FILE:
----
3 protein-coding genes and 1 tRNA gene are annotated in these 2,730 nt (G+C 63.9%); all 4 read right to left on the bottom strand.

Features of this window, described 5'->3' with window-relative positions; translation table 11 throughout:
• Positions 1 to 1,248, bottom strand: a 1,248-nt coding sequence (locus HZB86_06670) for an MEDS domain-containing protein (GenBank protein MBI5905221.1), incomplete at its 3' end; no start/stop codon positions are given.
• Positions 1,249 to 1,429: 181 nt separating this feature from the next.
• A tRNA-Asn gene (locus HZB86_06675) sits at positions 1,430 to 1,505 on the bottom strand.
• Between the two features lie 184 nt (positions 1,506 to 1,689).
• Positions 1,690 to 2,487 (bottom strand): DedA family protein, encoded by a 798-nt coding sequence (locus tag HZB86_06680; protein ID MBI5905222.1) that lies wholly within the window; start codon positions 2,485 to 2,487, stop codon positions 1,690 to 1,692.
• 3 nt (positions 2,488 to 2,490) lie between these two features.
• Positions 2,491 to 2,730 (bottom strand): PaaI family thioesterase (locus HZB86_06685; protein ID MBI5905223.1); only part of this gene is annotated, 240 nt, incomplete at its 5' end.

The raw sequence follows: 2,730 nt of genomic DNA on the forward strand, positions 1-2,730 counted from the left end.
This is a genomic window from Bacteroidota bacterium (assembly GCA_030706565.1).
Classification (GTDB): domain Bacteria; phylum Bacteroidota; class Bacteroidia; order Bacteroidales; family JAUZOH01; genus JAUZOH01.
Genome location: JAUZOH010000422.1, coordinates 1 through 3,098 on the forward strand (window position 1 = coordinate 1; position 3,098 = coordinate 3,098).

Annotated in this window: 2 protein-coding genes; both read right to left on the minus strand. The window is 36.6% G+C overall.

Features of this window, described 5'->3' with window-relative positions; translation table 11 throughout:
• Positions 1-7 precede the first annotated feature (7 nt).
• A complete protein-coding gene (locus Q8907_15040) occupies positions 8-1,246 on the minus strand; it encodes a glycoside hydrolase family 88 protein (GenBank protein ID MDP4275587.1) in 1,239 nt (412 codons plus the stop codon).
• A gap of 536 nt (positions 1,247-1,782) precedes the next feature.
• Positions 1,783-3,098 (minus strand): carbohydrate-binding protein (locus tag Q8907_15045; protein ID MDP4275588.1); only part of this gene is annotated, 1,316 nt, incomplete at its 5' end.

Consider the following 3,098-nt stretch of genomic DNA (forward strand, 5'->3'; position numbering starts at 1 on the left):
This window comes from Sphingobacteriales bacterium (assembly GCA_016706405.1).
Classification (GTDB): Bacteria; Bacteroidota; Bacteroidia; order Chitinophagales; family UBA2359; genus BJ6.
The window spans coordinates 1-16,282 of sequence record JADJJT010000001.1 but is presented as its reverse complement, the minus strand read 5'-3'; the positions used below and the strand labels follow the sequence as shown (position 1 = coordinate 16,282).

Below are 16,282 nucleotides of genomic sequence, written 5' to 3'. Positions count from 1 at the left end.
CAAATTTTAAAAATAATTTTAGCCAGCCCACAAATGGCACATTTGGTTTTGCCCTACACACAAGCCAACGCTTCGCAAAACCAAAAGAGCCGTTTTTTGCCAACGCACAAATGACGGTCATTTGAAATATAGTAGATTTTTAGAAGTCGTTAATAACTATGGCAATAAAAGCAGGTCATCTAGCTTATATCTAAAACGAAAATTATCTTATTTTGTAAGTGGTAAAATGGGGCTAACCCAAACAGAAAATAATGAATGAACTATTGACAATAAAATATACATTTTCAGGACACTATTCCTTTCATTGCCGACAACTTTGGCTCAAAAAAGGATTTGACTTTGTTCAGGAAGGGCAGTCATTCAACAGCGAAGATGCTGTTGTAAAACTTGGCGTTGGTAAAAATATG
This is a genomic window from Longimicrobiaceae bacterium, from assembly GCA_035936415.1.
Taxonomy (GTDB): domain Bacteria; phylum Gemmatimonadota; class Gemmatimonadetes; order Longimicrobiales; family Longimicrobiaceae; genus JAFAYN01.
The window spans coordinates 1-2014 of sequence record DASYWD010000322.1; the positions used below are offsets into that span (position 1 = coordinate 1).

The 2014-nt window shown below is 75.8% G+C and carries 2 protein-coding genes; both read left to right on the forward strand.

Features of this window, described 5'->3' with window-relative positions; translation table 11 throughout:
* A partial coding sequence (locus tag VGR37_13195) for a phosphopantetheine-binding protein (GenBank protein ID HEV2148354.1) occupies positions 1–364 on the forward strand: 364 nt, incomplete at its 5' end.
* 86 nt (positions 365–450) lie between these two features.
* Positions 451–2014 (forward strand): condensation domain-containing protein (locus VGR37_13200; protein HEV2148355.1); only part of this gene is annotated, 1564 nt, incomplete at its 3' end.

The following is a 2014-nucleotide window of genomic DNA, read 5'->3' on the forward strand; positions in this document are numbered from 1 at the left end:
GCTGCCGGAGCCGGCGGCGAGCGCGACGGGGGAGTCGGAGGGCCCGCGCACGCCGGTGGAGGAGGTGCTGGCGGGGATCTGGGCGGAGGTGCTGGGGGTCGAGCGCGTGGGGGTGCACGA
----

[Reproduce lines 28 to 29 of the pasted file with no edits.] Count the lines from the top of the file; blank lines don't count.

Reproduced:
The window spans coordinates 1-2014 of sequence record DASYWD010000322.1; the positions used below are offsets into that span (position 1 = coordinate 1).

The 2014-nt window shown below is 75.8% G+C and carries 2 protein-coding genes; both read left to right on the forward strand.